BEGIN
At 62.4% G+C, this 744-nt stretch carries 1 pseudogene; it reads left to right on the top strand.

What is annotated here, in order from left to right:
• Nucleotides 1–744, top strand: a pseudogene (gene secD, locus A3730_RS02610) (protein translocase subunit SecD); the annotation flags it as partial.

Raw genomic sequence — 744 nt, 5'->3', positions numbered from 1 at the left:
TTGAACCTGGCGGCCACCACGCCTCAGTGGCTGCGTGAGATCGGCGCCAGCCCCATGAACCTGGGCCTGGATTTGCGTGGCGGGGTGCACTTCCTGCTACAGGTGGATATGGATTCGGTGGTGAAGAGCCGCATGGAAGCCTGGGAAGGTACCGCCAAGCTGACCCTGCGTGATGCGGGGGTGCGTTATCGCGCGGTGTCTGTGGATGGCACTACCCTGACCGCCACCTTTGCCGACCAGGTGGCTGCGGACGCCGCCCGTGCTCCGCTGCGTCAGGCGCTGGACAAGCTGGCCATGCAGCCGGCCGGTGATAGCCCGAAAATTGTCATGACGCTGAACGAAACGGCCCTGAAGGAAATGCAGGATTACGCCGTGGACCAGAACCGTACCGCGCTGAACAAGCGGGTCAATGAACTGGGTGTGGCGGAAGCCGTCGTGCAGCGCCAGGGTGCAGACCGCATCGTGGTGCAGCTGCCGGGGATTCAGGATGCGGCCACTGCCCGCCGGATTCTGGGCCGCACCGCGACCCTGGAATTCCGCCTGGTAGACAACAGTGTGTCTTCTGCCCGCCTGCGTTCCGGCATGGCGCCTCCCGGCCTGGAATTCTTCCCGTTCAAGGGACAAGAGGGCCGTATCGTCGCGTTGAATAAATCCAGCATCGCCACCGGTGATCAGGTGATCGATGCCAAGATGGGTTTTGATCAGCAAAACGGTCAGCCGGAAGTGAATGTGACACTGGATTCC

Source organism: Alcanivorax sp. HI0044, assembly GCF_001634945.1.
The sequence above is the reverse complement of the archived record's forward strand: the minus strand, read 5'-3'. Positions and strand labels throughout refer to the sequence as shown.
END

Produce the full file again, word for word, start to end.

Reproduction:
At 62.4% G+C, this 744-nt stretch carries 1 pseudogene; it reads left to right on the top strand.

What is annotated here, in order from left to right:
• Nucleotides 1–744, top strand: a pseudogene (gene secD, locus A3730_RS02610) (protein translocase subunit SecD); the annotation flags it as partial.

Raw genomic sequence — 744 nt, 5'->3', positions numbered from 1 at the left:
TTGAACCTGGCGGCCACCACGCCTCAGTGGCTGCGTGAGATCGGCGCCAGCCCCATGAACCTGGGCCTGGATTTGCGTGGCGGGGTGCACTTCCTGCTACAGGTGGATATGGATTCGGTGGTGAAGAGCCGCATGGAAGCCTGGGAAGGTACCGCCAAGCTGACCCTGCGTGATGCGGGGGTGCGTTATCGCGCGGTGTCTGTGGATGGCACTACCCTGACCGCCACCTTTGCCGACCAGGTGGCTGCGGACGCCGCCCGTGCTCCGCTGCGTCAGGCGCTGGACAAGCTGGCCATGCAGCCGGCCGGTGATAGCCCGAAAATTGTCATGACGCTGAACGAAACGGCCCTGAAGGAAATGCAGGATTACGCCGTGGACCAGAACCGTACCGCGCTGAACAAGCGGGTCAATGAACTGGGTGTGGCGGAAGCCGTCGTGCAGCGCCAGGGTGCAGACCGCATCGTGGTGCAGCTGCCGGGGATTCAGGATGCGGCCACTGCCCGCCGGATTCTGGGCCGCACCGCGACCCTGGAATTCCGCCTGGTAGACAACAGTGTGTCTTCTGCCCGCCTGCGTTCCGGCATGGCGCCTCCCGGCCTGGAATTCTTCCCGTTCAAGGGACAAGAGGGCCGTATCGTCGCGTTGAATAAATCCAGCATCGCCACCGGTGATCAGGTGATCGATGCCAAGATGGGTTTTGATCAGCAAAACGGTCAGCCGGAAGTGAATGTGACACTGGATTCC

Source organism: Alcanivorax sp. HI0044, assembly GCF_001634945.1.
The sequence above is the reverse complement of the archived record's forward strand: the minus strand, read 5'-3'. Positions and strand labels throughout refer to the sequence as shown.